Thursday, April 30, 2009

Much Ado about NOTHING

Today was dental hygiene day. While confined to a high-tech dentist's chair as the hygeniest roto-routered my mouth, I tried to decide where to rest my gaze. I didn't want to close my eyes because, based on past experience, that would cause her to ask "Are you okay?" every 30 seconds, apparently out of concern that I had fainted. And then I would have to mumble "uh huh" over and over while she pick-axed my teeth.

I didn't want to look into her eyes, which would be rude, or stare at her neck, which would be weird. So I looked, as I usually end up doing, at a large oil painting on my dentist's wall. It depicts white, puffy clouds against a cerulean sky and a single soaring seagull.

There's something ironic about forcing patients who can't move, who have fingers and power scrubbers in their mouths, to stare at a scene that calls to mind the phrase "free as a bird." Seagulls don't have teeth. They don't have to endure oral torture and then pay for it. They can fly. I wish I could fly.

I had plenty of time to think about what it would be like to be a seagull as I sat immobilized in that chair. I finally decided I wouldn't like it. I'd rather have aching gums than make detestably annoying "k'kaw" noises while I fight over garbage at the beach.

Wednesday, April 29, 2009

Random Acts of Poetry

The Seeds

The seeds multiply under leaves
while bystanders, with their truths,
study you carefully; you ignore them.

The light arranges a gallery of porcelain.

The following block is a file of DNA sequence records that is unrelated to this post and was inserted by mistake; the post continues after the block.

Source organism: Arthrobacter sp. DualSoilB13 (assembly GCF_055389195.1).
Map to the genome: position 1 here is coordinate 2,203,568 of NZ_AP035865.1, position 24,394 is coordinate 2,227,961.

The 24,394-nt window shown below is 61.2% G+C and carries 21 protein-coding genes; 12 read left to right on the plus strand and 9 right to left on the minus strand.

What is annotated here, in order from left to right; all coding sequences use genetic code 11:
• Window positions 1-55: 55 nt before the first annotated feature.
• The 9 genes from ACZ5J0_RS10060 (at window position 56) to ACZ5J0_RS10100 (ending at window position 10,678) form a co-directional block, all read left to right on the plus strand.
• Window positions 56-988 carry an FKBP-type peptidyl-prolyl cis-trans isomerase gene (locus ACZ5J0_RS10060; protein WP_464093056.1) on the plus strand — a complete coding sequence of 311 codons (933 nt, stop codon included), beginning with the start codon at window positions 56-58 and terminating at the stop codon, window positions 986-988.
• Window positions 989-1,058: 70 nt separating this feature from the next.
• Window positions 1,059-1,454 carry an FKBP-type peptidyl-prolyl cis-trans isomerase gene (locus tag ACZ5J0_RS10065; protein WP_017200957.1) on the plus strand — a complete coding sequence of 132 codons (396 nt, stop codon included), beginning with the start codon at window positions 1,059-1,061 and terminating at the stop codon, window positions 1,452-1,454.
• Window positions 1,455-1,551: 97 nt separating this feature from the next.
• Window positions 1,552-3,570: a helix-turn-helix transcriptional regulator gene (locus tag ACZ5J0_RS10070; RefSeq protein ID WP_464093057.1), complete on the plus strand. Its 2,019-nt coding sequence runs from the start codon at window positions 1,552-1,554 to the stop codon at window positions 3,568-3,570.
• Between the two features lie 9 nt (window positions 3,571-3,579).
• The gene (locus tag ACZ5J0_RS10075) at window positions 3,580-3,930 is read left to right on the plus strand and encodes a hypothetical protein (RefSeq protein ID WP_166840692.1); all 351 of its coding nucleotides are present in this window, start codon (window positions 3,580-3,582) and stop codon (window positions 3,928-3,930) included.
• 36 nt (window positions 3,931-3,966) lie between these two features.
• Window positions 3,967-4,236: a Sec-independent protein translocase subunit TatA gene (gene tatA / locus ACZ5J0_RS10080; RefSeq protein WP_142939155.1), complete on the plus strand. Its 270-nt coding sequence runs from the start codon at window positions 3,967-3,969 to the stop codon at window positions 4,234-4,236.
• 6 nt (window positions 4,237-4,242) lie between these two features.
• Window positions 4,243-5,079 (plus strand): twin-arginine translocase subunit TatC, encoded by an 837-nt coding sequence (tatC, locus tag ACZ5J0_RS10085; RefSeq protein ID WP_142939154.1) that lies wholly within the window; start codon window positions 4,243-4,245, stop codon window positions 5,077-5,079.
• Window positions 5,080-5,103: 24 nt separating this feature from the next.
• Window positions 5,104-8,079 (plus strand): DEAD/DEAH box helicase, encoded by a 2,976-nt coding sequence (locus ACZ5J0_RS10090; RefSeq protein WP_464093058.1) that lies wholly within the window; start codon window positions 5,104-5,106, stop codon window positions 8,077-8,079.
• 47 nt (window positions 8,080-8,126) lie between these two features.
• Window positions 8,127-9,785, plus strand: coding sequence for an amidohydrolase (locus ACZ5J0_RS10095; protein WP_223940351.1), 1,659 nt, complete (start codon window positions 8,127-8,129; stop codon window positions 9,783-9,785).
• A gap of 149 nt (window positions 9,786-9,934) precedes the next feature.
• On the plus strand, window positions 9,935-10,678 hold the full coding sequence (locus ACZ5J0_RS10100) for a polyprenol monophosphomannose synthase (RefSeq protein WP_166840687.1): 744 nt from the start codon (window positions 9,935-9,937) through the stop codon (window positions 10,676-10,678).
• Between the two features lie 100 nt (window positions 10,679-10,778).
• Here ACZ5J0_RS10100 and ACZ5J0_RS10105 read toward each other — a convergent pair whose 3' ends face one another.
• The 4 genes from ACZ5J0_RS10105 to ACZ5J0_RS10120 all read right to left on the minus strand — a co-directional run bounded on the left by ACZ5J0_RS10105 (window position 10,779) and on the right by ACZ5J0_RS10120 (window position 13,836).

Ah vague
dove, the lover of confusion,

feathers, humble minds--
every second this
day has vibrated,

like a tumbleweed solstice.
Your fingers form a flower, the languid
willows praise your cheek.

They promise
to convey you to a radiance
inner and secret, a rich knowledge.

Tuesday, April 28, 2009

Brain Dump

Swim like a fish out of water falls down and out of your mind your own business trip over your own feet first. Don't get your knickers in a twist and shout it from the rooftops of the city limits on executive compensation for lost luggage carousel horse feathers. Busier than a one-legged man at an ass-kicking contest rules of the road to nowhere man making all his nowhere plans for nobody knows or cares about face the facts of life of the party pooper scooper. Shit happens to make sense of humor me and you can bet your bottom dollar beer night. OK kids?

Monday, April 27, 2009

Word of the Day: omphaloskepsis

omphaloskepsis (n)

Navel-gazing, or preoccupation with oneself.

"From the omphaloskepsis of my writing I have been dragged back into life."
--Brian Moore, An Answer from Limbo

Another good alternative name for this blog....

My little brother had an "outie" bellybutton as a kid, and I used to press it while saying "ding dong!" as if it was a doorbell. He would laugh.

Sunday, April 26, 2009

Weekend Loew's Report

I saw two classic films at the Landmark Loew's Jersey Theatre here in the JC this weekend. Yeah, I could see these on DVD on my plasma, but watching these old chestnuts in CinemaScope on a 50-foot screen is quite a different experience.

The Lion in Winter (1968)